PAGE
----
Plea Options in Felony and Misdemeanor Cases

In Michigan, once a person is charged with a crime, he or she must enter a plea. The type of plea that is entered can have severe consequences, and there is no room for error.

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What happens at arraignment on a criminal charge?

A person charged with a crime in a Michigan court must go through a process called an arraignment. At the arraignment, the defendant will enter a plea. In virtually every case, the defendant will “stand mute,” meaning not say anything, and the judge will enter a “not guilty” plea on their behalf. This is done regardless of the defendant’s guilt or innocence. A plea of guilty is extremely rare at arraignment and would only be in a defendant’s best interest under rare circumstances. At a later time in the case, it might be in the defendant’s best interest to change his or her plea from “not guilty” to “guilty” or “no contest.”

Types of Criminal Pleas

Anyone who’s watched a crime show or read the news is probably familiar with the most common criminal pleas: guilty and not guilty. But there are actually four primary types of criminal pleas that could be entered in court:

Guilty

If a defendant pleas guilty to a crime, he is admitting that he committed the crime, giving up the right to present any defense, and subjecting himself to a sentence of jail or prison, probation, fines and costs, and more. A guilty plea must be made voluntarily, intelligently, and knowingly. If a plea is not voluntary or if the defendant did not understand what he or she was doing, the plea is defective and subject to challenge by motion.

Not guilty

If a defendant enters a not guilty plea, he is disputing the charges or taking a position that the prosecutor will be unable to prove its case beyond a reasonable doubt. By entering a not guilty plea, the defendant requires the prosecution to prove its case at trial. Most defendant’s initially either plea not guilty or have a not guilty plea entered on their behalf. A not guilty plea can be changed at a later time if it is in the defendant’s best interest to change the plea or enter into a plea bargain for reduced charges or a lenient sentence. If a case goes to trial, the prosecution will have to prove the defendant’s guilt “beyond a reasonable doubt.” Also, the defendant will have an opportunity to dispute that evidence at a trial, produce defense evidence, and have a judge or jury decide if the government’s evidence is sufficient.  A not guilty plea can always be changed to another type of plea if it is ever in your best interest to do so.

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Insanity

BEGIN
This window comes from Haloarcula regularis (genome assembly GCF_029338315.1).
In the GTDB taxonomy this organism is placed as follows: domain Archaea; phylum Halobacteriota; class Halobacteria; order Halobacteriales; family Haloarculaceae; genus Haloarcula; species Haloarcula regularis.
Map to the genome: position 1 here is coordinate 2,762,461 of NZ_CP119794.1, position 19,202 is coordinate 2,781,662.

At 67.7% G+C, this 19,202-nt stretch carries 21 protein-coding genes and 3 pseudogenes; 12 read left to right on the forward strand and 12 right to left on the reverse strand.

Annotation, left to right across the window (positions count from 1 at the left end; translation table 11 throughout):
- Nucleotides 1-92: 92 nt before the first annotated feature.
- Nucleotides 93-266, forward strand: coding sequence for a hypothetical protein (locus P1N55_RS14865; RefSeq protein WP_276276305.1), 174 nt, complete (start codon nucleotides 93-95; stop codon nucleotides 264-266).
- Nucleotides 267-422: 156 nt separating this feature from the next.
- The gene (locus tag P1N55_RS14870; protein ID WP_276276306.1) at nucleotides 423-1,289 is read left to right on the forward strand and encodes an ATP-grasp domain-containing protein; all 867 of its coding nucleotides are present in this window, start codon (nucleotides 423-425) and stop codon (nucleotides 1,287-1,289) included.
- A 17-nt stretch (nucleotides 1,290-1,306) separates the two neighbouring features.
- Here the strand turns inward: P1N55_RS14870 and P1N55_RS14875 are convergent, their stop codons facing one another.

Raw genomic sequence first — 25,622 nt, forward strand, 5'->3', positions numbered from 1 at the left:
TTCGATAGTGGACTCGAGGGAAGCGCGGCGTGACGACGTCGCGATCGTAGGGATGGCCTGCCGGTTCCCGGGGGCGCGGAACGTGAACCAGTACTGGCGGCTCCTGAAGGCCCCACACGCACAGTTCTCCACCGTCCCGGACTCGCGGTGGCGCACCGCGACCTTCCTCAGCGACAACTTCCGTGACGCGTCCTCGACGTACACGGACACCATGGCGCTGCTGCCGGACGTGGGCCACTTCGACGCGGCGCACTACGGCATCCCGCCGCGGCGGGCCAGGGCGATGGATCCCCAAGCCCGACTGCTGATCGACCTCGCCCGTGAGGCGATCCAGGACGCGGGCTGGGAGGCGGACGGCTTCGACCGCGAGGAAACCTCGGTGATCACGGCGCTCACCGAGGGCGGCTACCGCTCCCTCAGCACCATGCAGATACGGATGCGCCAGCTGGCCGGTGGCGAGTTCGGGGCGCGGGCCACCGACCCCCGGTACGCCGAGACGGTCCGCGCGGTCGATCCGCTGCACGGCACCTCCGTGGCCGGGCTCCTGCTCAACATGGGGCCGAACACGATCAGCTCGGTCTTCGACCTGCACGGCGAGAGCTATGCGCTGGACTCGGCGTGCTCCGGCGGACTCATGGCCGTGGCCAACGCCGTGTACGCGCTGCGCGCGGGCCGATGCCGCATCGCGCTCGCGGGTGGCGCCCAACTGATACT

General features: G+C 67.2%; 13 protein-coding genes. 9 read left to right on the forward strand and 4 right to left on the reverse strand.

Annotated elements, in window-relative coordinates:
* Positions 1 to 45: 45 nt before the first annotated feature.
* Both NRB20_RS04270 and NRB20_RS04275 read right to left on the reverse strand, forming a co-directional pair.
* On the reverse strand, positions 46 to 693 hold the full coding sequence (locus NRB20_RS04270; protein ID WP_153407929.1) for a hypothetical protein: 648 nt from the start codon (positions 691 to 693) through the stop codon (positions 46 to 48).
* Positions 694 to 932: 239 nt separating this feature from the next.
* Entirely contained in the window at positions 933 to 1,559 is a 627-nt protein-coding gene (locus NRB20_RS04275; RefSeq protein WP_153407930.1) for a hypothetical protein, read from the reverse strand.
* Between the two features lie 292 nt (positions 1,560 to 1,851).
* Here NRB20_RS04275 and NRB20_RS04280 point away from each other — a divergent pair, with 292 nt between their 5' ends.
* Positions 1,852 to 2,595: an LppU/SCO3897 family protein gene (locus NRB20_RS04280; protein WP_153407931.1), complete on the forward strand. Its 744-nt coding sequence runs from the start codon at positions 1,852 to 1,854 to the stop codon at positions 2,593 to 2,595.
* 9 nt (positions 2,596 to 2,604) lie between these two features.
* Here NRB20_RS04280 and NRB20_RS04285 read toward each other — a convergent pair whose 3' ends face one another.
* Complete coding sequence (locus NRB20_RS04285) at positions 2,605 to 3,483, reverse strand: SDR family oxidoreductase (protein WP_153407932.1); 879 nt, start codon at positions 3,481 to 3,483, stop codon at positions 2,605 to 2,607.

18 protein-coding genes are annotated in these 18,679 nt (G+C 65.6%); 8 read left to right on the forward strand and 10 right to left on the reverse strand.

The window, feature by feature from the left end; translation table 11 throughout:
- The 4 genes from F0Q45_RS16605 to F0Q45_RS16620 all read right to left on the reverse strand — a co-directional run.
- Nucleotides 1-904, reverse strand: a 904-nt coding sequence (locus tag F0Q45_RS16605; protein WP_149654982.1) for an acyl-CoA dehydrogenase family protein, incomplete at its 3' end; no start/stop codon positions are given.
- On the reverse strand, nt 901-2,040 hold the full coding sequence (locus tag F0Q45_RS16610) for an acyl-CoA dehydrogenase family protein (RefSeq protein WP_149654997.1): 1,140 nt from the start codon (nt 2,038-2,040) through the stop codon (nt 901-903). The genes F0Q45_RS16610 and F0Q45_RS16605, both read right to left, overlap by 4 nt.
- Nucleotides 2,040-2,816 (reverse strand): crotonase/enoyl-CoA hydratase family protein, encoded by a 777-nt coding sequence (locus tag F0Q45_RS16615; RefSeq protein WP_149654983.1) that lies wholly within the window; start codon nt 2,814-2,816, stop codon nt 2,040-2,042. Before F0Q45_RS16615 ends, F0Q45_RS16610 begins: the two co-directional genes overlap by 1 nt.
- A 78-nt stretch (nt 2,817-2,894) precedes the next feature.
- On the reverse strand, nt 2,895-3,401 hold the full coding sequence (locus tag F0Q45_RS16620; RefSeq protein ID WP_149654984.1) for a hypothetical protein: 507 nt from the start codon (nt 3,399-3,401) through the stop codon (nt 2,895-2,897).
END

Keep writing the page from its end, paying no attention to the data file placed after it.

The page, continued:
Insanity means that the defendant doesn’t understand the consequences of his actions because of mental impairment, or he was unable to conform his actions to the law because of mental illness or other defect.

No contest – sometimes known as “nolo contendere.”

A no-contest plea is similar to a guilty plea because you are not challenging the charges against you. But at the same time, you are not admitting or denying guilt.  The advantage of a no-contest plea is that a defendant does not have to say how the crime was committed, and his plea cannot later be used against you in a civil trial. Generally, the parties agree to the facts based upon the police report or other available evidence.

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What is a plea bargain or plea agreement?

In a plea bargain or plea agreement, a defense attorney and the prosecution work out a deal for a plea to a reduced charge. A plea to a reduced charge, or a plea in exchange for the dismissal of some charges, is known as a plea bargain. In a typical plea deal, the defendant agrees to plead guilty to the crime in exchange for some favorable treatment from the prosecution or the judge (often called a Cobb’s Agreement). Both sides usually get a benefit. For instance, the prosecutor is guaranteed a conviction in some form, and the defendant may get a lighter sentence or lower charge than he might receive if he was convicted in a trial.

The plea bargain usually occurs after a defendant has pleaded not guilty or stood mute during the criminal arraignment.  In counties other than Oakland County, Wayne County, Macomb County, Livingston County, and Washtenaw County, different practices and procedures may apply.

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